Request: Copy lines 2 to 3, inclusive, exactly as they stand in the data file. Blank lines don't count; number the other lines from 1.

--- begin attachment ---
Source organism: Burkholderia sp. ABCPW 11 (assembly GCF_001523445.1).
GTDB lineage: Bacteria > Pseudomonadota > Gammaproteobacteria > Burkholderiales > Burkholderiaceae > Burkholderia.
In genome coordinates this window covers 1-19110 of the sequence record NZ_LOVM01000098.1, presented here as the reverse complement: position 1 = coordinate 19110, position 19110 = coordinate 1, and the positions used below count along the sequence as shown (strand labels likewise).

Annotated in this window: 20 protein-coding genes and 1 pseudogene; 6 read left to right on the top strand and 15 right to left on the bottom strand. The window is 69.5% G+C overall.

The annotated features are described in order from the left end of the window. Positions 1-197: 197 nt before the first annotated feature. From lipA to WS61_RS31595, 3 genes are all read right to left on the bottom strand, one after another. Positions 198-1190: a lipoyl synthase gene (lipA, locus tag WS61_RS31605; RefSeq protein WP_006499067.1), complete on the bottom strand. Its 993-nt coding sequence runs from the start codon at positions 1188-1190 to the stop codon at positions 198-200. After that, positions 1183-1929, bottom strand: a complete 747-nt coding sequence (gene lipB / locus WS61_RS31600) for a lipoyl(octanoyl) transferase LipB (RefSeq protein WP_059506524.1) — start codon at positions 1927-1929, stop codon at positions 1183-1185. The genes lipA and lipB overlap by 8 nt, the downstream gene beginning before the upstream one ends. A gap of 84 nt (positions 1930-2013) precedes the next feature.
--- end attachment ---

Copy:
GTDB lineage: Bacteria > Pseudomonadota > Gammaproteobacteria > Burkholderiales > Burkholderiaceae > Burkholderia.
In genome coordinates this window covers 1-19110 of the sequence record NZ_LOVM01000098.1, presented here as the reverse complement: position 1 = coordinate 19110, position 19110 = coordinate 1, and the positions used below count along the sequence as shown (strand labels likewise).